Nature in and around Jerusalem serves as a sanctuary of calm and tranquillity in a city most often associated with ancient cobblestone streets, bustling markets and religious sites. A visit to its forests, national parks and botanical gardens is a perfect complement to any trip to the Holy City.
Gan Sacher is Jerusalem’s largest public park, stretching from the Valley of the Cross to the Central Bus Station. It is sandwiched between the Nachlaot and Rehavia neighbourhoods, and the government buildings and museums in Givat Ram. Fringed by tall trees that provide some much-needed shade during the day, this is a great place for a picnic. Its vast, grassy fields are great for sports. The park’s facilities include football fields, tennis and basketball courts, a bike path and the Bird Observatory. Grab some delicious food from the nearby Machane Yehuda Market and spend the afternoon picnicking in this urban oasis.
Independence Park, or Gan Ha’atzmaut in Hebrew, is nestled in the heart of the city and just a short walk from the ancient streets and religious sites of the Old City. Often used as a venue for events, rallies and concerts, it is otherwise a green haven of tranquillity amid the hustle and bustle of downtown Jerusalem.
Located at the foot of the Mount of Olives, the Garden of Gethsemane is not only a beautiful garden but also a significant site for Christians. It’s believed to be the place where Jesus prayed before his arrest and subsequent crucifixion. This garden is also filled with ancient olive trees, discovered by scientists to be the oldest in the world at up to 2,000 years old. The trees grow amid lush green grass, divided by a walking trail. This oasis of calm is not to be missed.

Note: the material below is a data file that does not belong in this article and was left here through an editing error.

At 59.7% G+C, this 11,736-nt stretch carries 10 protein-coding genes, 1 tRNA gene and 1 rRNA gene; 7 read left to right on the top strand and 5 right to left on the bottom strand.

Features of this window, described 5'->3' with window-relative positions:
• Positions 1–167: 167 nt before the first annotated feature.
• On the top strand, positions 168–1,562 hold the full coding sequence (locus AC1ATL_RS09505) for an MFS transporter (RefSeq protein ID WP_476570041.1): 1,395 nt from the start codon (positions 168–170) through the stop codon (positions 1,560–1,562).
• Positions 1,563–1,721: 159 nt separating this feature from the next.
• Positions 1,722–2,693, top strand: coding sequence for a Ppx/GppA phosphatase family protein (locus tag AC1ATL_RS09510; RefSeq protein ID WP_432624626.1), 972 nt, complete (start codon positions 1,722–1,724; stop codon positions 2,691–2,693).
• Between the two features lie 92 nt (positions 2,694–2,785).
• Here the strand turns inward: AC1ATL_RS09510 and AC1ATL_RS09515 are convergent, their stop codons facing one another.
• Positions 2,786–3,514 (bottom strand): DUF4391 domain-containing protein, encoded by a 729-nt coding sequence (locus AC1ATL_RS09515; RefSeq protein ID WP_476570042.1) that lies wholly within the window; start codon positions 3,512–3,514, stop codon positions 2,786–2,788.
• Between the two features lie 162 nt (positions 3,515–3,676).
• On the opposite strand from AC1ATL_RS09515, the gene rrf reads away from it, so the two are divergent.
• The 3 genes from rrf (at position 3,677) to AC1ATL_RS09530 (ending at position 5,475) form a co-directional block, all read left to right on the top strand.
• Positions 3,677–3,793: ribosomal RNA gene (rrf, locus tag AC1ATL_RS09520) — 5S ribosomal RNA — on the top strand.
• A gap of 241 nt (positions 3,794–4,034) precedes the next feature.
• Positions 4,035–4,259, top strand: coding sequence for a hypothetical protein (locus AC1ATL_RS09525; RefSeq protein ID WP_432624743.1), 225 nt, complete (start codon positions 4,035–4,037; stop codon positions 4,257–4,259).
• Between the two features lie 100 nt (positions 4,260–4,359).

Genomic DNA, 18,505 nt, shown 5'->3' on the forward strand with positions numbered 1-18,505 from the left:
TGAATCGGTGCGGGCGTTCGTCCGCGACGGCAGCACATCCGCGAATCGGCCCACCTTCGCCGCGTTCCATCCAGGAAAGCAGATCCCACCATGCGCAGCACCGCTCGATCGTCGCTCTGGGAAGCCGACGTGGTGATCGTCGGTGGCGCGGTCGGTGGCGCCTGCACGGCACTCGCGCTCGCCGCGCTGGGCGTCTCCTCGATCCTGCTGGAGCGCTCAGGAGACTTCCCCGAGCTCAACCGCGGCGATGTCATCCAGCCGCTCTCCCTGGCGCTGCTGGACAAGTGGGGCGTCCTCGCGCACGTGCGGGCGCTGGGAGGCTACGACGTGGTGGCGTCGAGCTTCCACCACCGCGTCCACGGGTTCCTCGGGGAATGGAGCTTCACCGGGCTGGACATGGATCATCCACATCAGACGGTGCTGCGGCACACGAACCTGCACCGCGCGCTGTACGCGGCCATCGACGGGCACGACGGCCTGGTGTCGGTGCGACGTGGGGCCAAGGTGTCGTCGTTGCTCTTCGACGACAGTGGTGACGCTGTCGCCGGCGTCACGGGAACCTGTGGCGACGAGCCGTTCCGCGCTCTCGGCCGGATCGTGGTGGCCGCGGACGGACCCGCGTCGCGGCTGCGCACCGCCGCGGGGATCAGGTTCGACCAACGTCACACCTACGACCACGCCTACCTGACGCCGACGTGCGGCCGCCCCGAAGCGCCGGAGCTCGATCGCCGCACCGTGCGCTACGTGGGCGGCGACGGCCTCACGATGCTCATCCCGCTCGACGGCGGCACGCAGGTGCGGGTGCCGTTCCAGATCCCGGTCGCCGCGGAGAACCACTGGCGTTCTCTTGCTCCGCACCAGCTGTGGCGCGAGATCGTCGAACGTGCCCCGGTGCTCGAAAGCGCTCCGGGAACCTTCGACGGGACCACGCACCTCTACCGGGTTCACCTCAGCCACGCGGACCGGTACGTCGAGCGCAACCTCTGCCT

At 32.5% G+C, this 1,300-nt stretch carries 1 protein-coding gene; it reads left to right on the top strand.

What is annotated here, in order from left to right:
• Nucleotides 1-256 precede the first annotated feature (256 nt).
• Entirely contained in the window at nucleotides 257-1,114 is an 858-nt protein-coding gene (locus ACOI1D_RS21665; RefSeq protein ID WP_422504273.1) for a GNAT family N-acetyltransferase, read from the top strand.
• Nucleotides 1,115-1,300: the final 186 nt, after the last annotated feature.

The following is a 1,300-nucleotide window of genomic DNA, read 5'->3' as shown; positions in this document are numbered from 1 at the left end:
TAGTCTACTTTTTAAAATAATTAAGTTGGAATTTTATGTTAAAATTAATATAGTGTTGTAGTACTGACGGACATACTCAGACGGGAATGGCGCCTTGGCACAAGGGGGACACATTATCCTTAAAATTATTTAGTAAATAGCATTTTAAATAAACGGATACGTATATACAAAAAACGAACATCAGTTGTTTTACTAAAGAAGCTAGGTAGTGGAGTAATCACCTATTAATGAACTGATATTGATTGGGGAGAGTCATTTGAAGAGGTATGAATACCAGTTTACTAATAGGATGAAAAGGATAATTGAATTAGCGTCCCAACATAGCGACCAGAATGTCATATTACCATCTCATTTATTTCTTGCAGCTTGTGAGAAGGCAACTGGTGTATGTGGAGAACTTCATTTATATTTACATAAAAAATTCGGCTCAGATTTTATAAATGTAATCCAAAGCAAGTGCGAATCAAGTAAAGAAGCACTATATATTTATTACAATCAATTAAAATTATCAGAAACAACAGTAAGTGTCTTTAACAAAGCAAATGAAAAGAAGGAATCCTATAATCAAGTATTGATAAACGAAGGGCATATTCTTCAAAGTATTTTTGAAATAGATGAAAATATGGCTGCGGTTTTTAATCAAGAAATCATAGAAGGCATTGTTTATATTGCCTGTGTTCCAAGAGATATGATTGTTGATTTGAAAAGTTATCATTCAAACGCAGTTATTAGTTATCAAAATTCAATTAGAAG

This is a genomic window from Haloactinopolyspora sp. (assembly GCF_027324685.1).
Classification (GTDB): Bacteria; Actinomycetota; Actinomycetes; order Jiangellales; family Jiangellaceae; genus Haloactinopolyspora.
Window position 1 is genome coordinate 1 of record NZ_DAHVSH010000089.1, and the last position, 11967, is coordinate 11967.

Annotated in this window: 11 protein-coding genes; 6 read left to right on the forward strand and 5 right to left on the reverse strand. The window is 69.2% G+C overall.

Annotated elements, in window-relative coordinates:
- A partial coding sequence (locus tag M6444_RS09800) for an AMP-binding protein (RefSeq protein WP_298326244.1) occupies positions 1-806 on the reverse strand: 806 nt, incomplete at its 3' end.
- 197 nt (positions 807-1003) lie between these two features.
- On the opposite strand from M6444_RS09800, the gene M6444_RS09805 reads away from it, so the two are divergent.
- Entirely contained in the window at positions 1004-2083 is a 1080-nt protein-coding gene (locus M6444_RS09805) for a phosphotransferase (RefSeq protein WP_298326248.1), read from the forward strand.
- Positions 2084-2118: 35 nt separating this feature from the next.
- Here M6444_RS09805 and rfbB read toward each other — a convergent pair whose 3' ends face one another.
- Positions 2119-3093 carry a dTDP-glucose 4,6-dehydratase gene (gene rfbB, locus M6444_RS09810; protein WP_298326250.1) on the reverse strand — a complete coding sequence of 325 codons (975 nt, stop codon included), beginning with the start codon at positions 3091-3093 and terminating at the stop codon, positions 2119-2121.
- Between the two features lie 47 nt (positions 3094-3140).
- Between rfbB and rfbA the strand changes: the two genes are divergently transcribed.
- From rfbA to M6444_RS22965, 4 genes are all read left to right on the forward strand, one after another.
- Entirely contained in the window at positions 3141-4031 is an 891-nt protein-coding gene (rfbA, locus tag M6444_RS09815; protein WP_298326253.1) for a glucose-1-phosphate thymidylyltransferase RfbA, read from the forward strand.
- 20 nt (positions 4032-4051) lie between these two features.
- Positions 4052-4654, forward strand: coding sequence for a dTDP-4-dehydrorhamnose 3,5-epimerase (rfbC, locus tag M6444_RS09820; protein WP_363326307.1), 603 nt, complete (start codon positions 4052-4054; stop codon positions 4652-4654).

This sprawling, mountainous forest is an inextricable part of the Holy City’s fabric and history. The stones of the Holy Temple and Western Wall were quarried from this forest and numerous ancient artefacts have been found within its confines. Planted in 1948, shortly after Israel’s establishment, the forest is situated between Yad Vashem, the Holocaust Museum, and Mount Herzl, Israel’s military cemetery. An amazing variety of trees, flowers and wildlife (roaming gazelles are a common sight), as well as excellent hiking and cycling trails, make this one of the city’s best outdoor experiences.
On the southern edge of the Hebrew University’s Givat Ram campus, this 30-acre garden is home to some 10,000 species of plants from all over the world (the largest collection in Israel), including the world’s largest collection of bonsai trees. Tours are available, and the garden has a café overlooking its lake.
This is a beautiful spot close to the Knesset (Israel’s parliament) and the world-renowned Israel Museum. With about 400 varieties of roses and 15,000 rose bushes, and a pond with aquatic plants, this is one of the most picturesque gardens in the city. The best time to visit is between April and May when the roses are in full bloom and the weather is perfect for a picnic and for unwinding with a book.
Nestled just 10 minutes outside of Jerusalem, Ein Hemed is a national park and nature reserve. Its most popular attractions include its streams and dams, an original structure from the Crusades and shaded picnic areas. It’s the perfect place for a morning stroll before heading to the nearby village of Abu Ghosh, home of some of the best hummus in Israel. An entrance fee is required to enter the park.